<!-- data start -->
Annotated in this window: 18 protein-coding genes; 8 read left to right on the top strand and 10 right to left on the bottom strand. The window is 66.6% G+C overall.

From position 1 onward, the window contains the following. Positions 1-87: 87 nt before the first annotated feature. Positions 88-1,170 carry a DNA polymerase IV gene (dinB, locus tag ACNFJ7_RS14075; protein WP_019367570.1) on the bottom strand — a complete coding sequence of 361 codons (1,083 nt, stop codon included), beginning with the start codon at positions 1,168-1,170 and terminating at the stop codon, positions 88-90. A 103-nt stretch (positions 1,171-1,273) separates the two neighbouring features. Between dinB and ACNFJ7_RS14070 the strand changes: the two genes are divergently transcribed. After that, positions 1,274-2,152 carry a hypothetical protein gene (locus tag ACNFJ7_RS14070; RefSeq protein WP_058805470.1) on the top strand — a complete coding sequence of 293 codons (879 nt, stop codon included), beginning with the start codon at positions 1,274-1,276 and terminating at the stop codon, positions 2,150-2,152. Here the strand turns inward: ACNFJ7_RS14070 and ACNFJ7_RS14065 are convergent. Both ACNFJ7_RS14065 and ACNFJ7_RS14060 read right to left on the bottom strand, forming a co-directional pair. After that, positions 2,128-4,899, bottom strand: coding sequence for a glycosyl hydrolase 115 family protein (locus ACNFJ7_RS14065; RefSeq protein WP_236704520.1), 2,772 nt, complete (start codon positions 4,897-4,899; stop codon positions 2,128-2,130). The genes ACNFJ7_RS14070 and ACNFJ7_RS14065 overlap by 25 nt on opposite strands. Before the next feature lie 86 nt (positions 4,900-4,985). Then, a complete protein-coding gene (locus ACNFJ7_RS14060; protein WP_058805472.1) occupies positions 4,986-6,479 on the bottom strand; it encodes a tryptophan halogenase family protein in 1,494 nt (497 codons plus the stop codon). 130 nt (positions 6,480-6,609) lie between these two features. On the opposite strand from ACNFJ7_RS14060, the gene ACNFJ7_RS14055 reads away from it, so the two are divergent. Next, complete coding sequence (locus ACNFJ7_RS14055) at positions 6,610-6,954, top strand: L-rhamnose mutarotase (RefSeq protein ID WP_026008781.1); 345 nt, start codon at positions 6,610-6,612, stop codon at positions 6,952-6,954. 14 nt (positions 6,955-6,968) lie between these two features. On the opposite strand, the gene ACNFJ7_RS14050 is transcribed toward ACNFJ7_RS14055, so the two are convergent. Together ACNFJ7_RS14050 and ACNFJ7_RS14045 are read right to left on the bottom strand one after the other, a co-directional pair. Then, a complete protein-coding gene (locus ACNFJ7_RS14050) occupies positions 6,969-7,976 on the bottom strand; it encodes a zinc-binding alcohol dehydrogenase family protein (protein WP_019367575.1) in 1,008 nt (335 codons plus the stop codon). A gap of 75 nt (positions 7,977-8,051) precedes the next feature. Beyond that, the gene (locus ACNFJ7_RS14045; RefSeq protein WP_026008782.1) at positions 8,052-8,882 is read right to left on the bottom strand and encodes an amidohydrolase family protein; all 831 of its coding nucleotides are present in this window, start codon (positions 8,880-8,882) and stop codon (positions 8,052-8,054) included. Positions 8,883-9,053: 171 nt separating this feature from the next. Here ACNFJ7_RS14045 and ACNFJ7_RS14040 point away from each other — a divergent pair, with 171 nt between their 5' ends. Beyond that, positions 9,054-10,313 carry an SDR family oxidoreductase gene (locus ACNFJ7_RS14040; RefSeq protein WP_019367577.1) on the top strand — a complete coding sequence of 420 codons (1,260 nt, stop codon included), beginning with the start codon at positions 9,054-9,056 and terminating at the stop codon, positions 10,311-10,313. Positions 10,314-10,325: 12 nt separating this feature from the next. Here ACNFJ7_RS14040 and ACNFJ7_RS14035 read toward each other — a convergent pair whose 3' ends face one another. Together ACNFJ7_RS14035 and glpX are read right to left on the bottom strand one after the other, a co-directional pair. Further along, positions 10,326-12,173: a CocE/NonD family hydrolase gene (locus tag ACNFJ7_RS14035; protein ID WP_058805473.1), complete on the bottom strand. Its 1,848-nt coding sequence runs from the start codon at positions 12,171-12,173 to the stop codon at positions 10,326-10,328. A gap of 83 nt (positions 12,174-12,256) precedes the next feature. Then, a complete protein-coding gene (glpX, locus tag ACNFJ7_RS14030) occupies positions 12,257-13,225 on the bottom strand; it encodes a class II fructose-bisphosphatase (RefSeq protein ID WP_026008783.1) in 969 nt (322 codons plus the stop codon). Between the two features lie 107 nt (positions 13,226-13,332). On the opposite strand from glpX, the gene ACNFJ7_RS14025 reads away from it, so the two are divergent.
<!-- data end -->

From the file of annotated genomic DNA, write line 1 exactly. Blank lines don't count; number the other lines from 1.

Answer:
Annotated in this window: 18 protein-coding genes; 8 read left to right on the top strand and 10 right to left on the bottom strand. The window is 66.6% G+C overall.